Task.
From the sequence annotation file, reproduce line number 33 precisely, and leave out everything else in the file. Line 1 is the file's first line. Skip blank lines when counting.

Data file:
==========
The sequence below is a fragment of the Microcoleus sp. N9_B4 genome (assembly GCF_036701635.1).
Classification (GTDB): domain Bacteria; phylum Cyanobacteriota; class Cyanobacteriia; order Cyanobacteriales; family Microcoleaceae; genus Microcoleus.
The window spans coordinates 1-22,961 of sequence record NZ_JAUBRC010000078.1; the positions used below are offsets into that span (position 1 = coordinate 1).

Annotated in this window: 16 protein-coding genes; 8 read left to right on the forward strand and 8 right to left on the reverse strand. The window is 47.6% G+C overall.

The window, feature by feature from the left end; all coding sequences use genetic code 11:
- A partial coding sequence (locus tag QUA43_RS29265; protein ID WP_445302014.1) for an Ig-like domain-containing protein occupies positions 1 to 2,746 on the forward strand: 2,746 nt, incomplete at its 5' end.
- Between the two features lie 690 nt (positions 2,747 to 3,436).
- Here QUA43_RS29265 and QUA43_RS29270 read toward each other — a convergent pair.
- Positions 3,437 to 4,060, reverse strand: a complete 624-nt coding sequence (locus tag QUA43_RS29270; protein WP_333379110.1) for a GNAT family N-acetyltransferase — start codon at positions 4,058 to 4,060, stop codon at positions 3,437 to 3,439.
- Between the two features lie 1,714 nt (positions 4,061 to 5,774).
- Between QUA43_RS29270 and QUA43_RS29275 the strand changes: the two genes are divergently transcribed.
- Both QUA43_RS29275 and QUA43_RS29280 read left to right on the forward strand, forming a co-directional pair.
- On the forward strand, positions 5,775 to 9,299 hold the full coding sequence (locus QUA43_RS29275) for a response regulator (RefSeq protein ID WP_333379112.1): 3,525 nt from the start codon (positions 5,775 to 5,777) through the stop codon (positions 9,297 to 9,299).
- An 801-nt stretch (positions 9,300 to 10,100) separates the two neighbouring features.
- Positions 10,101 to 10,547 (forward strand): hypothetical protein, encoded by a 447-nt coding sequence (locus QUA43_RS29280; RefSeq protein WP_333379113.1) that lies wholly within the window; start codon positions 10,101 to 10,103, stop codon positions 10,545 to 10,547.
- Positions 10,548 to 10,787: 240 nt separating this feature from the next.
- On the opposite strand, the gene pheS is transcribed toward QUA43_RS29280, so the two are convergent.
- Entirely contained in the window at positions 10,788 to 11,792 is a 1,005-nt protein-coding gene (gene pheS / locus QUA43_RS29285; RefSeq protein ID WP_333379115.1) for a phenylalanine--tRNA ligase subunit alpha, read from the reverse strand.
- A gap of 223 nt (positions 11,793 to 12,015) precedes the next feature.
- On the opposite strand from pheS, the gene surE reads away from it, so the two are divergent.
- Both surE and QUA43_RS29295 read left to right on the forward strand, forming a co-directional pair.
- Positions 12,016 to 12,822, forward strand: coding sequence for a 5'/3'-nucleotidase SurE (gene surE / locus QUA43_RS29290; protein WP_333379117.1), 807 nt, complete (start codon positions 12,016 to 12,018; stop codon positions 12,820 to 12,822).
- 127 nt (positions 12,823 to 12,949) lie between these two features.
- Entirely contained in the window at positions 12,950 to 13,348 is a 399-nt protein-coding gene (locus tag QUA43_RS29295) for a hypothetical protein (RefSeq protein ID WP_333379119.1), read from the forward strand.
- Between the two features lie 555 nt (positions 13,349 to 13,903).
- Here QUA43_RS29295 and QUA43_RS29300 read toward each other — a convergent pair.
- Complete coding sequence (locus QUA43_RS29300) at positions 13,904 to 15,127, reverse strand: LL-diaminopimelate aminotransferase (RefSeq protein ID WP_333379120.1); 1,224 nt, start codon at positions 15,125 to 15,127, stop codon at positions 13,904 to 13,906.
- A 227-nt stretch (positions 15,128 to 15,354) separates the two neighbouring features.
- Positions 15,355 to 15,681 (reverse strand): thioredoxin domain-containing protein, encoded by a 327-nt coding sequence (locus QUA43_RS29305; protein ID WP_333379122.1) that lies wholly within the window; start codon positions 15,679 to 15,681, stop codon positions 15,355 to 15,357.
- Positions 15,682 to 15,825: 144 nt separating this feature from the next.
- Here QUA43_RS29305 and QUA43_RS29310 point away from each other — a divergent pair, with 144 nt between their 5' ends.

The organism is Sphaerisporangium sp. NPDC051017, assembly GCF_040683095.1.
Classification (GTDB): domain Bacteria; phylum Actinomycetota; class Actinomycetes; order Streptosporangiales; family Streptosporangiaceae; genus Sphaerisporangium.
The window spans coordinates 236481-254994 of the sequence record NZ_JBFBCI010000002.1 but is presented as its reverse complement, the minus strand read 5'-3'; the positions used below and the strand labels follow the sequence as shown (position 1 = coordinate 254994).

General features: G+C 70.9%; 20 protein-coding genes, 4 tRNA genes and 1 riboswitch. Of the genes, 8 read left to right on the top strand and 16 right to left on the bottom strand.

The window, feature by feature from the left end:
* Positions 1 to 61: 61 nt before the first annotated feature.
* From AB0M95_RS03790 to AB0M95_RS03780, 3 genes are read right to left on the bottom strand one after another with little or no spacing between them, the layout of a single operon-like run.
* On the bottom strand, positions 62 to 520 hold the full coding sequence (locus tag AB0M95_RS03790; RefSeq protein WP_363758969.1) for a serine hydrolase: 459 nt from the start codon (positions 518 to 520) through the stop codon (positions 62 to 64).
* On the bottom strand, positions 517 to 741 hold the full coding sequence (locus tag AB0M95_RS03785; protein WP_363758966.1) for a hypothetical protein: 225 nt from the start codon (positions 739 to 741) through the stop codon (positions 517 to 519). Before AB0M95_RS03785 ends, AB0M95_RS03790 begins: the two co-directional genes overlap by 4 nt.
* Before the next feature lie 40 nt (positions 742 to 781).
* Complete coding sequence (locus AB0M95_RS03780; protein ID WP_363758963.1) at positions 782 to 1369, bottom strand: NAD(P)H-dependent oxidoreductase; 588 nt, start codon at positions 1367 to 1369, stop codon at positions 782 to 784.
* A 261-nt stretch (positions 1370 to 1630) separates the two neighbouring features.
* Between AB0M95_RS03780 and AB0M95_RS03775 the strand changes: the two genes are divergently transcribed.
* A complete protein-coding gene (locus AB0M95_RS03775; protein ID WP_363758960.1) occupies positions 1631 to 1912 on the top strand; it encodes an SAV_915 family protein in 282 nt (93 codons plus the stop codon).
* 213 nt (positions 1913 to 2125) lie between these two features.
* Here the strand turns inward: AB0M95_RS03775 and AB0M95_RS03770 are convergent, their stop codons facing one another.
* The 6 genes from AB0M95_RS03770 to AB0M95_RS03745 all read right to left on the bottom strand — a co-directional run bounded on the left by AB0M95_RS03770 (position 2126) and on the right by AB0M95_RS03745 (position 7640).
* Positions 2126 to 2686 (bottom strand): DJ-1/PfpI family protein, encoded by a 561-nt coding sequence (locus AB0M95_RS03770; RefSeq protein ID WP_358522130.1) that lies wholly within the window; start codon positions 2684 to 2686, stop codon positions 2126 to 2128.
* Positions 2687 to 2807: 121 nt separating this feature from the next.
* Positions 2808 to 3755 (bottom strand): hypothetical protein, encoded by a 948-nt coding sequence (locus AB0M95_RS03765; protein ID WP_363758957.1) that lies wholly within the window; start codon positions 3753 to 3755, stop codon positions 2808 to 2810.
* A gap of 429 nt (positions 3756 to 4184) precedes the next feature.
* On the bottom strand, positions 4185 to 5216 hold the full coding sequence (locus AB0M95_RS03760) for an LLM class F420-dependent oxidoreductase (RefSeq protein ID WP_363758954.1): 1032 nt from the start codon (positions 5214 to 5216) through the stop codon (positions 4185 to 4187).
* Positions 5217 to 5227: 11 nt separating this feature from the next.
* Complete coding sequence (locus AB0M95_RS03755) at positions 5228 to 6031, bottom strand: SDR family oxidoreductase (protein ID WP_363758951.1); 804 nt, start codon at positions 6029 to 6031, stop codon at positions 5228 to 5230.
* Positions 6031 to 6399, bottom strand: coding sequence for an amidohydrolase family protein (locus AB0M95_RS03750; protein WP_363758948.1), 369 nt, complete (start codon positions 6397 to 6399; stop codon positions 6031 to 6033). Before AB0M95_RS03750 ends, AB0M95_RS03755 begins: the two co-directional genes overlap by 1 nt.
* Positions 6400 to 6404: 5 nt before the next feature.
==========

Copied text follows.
Classification (GTDB): domain Bacteria; phylum Actinomycetota; class Actinomycetes; order Streptosporangiales; family Streptosporangiaceae; genus Sphaerisporangium.